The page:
• Trust your instincts. Tell clients that if an e-mail or a telephone call ever seems suspicious or “off,” that they should refrain from taking any action until the communication has been independently verified as legitimate.
  • Clean out your e-mail account on a regular basis. Your e-mails may establish patterns in your business practice over time that hackers can use against you. In addition, a longstanding backlog of e-mails may contain sensitive information from months or years past. You can always save important e-mails in a secure location on your internal system or hard drive.
  • Change your usernames and passwords on a regular basis.
  • Never use usernames or passwords that are easy to guess. Never, ever use the password “password.”
  • Make sure to implement the most up-to-date firewall and anti-virus technologies.

Be aware that these emails are extremely convincing. Many sophisticated parties have been duped. No one should assume that they are “too savvy” to recognize the fraud.  In addition, no one should assume that they are “too small a target” to be on these criminals’ radars. This fraud is pervasive, convincing, and constantly evolving.

Margo Borkin Real Estate has already put in place measures to avoid this, our title company has started using encrypted mail services, most importantly we will never ask you for any sensitive information via email – And usuall follow up any email requests with a phone call notifying you what we sent and how to send it back. If you receive any email from us that you aren’t sure of, please call – It is better to be safe than sorry

HOW TO: The Perfect Home Search

Being a home buyer in a sellers market is challenging. Low on market inventory forces multiple buyers to fight over the same home, frequently resulting in multiple offer bidding wars.  As a buyer, you need to be ready to jump on an opportunity when it presents. If you’ve started implementing my “5-Steps” then you’re on your way!

When to Be Picky

There are a few things you “Must Have” in your home search and these are going to be the key items we look for. These are things you can’t very easily change after buying the house;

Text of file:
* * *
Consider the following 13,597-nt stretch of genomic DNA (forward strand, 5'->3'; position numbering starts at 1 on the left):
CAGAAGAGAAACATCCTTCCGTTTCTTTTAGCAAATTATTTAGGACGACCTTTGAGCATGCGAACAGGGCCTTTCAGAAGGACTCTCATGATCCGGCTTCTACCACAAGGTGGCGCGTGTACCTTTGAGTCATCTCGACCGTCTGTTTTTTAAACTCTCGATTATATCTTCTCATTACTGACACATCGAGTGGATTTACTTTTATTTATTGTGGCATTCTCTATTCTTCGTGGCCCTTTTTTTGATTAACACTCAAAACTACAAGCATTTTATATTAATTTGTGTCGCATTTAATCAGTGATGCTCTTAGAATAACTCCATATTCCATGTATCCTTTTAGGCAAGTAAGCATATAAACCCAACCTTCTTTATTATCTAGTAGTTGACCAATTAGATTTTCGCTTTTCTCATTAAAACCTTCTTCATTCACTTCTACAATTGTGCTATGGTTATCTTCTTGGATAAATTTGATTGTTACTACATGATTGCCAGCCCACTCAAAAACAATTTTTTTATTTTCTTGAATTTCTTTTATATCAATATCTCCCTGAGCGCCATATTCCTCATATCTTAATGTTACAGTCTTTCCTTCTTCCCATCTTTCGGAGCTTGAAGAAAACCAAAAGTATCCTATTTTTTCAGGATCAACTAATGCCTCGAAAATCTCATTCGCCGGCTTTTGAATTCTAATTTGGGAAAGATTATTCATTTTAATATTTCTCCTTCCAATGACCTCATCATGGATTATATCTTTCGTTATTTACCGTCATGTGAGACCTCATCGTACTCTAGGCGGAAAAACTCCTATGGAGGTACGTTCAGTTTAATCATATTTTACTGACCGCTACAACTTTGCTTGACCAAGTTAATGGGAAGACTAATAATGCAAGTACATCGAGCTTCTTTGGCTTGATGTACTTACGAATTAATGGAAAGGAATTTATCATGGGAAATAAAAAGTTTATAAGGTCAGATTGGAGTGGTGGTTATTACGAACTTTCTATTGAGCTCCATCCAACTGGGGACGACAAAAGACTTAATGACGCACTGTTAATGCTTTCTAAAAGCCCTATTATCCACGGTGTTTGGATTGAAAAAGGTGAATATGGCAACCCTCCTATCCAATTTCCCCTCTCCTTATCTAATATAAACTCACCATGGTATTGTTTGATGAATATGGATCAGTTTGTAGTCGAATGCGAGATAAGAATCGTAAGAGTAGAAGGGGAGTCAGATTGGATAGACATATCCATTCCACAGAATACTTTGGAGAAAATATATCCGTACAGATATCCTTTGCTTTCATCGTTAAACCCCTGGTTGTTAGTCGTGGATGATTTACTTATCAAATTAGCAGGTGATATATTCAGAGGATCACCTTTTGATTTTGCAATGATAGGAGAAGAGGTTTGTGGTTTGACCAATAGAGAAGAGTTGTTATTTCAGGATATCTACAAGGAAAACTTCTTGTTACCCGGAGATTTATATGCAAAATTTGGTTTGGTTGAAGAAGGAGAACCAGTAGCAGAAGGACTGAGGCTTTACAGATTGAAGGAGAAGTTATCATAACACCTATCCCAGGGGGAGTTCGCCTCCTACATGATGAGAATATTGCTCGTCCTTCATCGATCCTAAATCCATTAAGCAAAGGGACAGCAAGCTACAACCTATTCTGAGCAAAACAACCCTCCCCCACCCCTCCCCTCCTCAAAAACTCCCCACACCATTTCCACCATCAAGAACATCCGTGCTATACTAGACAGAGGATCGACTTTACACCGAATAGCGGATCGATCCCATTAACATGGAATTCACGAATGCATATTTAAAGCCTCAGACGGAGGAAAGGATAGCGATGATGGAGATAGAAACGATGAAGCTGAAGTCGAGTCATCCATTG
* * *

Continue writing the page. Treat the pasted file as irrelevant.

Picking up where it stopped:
1. The Location
2. The Size
3. The Price
Three items will be the heart of your search. From there you may have some things you really really want, and depending on #1,2, and 3 these are usually easy to find;
4. A Basement
5. A Garage
6. Specific Construction (A Ranch, A Colonial, Etc)

When Not to Be Picky

Focus on what you can’t change. If you need a basement, you can’t add one later. But restricting yourself to only looking at homes with a finished basement WILL hinder your search & cut your possibilities in half. The same goes for things like fireplaces, decks, air conditioners, and cosmetic items.

Know when to comprimise will make your house hunt much less frusterating. We get a lot of calls from buyers that just can’t find what their looking for and a lot of times it takes going through the search criteria and making a “must have” vs “nice to have” list.  You’d be surprised at how many more results pop up.

I always say, if you can get 4 out of the 5 things you wanted, then you won!

Closing Costs: What a buyer can expect to pay

Fire Safety is Key during Winter Months!

There have already been several home first this winter season. The frigid temps and potential for power outages bring on additional risks. In addition to have working smoke detectors through-out your entire home, please use additional safety measures including but not limited to;